How did we know? Well, I'm still working on that one. But I had a strange moment with Ethel after praying and fasting before our first real visit with her. I had this very strong buzzing feeling - I guess, like de je vu, like I was already looking back at this moment from the future as a moment that changed my life forever. It was WIERD, and awesome. It's hard to explain but Tricia and I just feel assured it's the right thing for us to do... just like we felt about moving to Africa!

When do you get to bring them home? Please pray! So we found out that they were adoptable about three weeks ago. We met with Social Welfare and turned in our initial paperwork a week ago. I think we'll have our homestudy done on Tuesday of this week. And then... Only God knows. It could be weeks or months before the girls are released to our custody... but probably more like the beginning of the year. We have plans to go to Botswana for a day in Dec and the girls would not be able to leave the country with us. So we are praying for the first weekend of Jan. AND we want to take them for day trips and to bring them home for a couple days for Christmas to get them used to us more before January comes.

So that's the scoop, we'll keep you up-to-date. Please pray. And when things are official we will send out a picture of the family.

Tuesday, November 16, 2010

The Girls

After years of prayer about adoption and of course more recent prayer and fasting regarding the decision....

Today Kelly and Tricia Huckaby went down to Social Welfare and officially applied to adopt Mutale, estimated age 3, and her sister Ethel, estimated age 5. What?! I know!

Because their birthdays are unknown, for the sake of the paperwork, we were given permission to just give them the birthdays we wanted for them. For whatever reason this detail of our meeting at social welfare was what really hit us. We are well on our way to being parents of three. We are already lovingly referring to them as "the girls." Well, Lucas officially joined this family with a birthday and today we felt like "the girls" did too.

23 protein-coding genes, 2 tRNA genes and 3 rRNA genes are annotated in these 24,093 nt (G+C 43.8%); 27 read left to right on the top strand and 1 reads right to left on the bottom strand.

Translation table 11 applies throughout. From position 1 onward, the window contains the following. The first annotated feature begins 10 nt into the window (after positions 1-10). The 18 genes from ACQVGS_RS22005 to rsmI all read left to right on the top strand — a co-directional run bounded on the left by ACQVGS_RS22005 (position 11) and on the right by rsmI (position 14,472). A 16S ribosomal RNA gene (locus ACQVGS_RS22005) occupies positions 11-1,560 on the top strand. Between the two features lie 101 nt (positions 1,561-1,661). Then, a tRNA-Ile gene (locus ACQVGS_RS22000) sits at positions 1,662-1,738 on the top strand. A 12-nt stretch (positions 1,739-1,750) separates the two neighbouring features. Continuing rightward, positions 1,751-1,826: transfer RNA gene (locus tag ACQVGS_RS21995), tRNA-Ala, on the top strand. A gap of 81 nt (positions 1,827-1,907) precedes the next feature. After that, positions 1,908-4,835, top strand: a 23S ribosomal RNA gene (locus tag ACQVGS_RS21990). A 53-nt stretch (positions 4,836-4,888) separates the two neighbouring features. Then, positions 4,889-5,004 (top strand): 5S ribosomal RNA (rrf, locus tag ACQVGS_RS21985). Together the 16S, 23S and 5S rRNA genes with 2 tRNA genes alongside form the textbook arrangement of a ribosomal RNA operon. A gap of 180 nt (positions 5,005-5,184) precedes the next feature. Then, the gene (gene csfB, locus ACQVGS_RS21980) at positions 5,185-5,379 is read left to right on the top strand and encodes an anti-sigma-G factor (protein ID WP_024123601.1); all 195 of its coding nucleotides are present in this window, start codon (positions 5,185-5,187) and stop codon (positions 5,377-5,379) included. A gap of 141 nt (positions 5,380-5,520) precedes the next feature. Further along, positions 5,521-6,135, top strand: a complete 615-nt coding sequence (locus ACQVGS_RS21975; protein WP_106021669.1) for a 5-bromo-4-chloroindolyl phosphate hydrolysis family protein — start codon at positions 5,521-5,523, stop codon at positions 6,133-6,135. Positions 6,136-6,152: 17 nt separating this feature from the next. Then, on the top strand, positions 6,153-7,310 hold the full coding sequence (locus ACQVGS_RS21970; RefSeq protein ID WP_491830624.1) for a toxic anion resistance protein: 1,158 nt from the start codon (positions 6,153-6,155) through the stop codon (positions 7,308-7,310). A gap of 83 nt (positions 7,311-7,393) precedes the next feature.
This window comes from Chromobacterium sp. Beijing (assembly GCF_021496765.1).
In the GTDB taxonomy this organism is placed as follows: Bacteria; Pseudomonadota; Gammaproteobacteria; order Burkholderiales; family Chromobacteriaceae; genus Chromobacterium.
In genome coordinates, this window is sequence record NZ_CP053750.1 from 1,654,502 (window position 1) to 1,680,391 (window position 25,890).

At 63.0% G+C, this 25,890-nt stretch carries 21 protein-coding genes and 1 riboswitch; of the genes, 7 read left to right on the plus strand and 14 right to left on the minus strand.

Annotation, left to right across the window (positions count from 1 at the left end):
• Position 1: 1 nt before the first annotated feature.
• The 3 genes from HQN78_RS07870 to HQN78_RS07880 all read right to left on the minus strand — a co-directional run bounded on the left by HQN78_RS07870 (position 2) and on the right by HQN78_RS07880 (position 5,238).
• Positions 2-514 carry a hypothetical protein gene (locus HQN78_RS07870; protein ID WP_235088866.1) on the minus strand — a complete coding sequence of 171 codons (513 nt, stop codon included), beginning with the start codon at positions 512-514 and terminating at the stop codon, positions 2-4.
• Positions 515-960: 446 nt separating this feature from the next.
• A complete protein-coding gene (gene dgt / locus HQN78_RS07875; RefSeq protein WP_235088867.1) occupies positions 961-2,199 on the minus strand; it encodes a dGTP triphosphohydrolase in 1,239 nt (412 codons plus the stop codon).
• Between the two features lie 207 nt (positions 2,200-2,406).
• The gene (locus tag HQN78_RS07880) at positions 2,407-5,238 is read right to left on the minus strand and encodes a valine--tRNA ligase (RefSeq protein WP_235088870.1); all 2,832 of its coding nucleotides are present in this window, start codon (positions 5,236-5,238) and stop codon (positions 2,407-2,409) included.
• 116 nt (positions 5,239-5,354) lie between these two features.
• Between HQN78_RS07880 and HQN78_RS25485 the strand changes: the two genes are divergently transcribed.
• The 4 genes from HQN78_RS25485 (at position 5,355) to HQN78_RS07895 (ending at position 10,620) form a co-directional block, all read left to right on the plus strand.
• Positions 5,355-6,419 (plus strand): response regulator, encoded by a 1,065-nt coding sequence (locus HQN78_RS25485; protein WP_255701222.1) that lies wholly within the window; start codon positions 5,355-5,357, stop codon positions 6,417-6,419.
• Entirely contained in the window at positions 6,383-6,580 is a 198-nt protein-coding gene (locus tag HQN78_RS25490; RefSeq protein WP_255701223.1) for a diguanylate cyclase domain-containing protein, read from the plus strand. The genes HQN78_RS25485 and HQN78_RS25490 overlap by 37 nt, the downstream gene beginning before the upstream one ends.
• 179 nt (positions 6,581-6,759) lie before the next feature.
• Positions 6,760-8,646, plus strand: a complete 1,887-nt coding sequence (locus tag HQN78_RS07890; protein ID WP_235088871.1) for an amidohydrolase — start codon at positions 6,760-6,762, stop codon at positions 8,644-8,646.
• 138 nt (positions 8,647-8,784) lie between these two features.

All we can say is: please PRAY!

Thursday, November 11, 2010

Ambassadors

In 2 Corinthians we read:

...if anyone is in Christ, he is a new creation; the old has gone, the new has come! All this is from God, who reconciled us to himself through Christ and gave us the ministry of reconciliation: that God was reconciling the world to himself in Christ, not counting men's sins against them. And he has committed to us the message of reconciliation. We are therefore Christ's ambassadors, as though God were making his appeal through us. We implore you on Christ's behalf: Be reconciled to God. God made him who had no sin to be sin for us, so that in him we might become the righteousness of God.

This passage is amazing. Kelly and I are "missionaries" in Africa so of course we have to remember each day that we are ambassadors for Christ. I am reading a book right now called Instruments in the Redeemers Hands and the author, Paul Tripp, expands on this passage and what it means to be an ambassador: it's a 24/7 calling. But what I love about this passage in 2 Corinthians is that St. Paul is not talking about the call of missionaries to be ambassadors, he is talking about the call for every believer. God is making his appeal to the world through each one of us: Be reconciled to God through Jesus Christ. I was challenged by this today and I hope you are too. Let us truly be ambassadors for Christ, faithfully proclaiming a message of reconciliation.

Friday, November 5, 2010

A friend in need... (Part 1)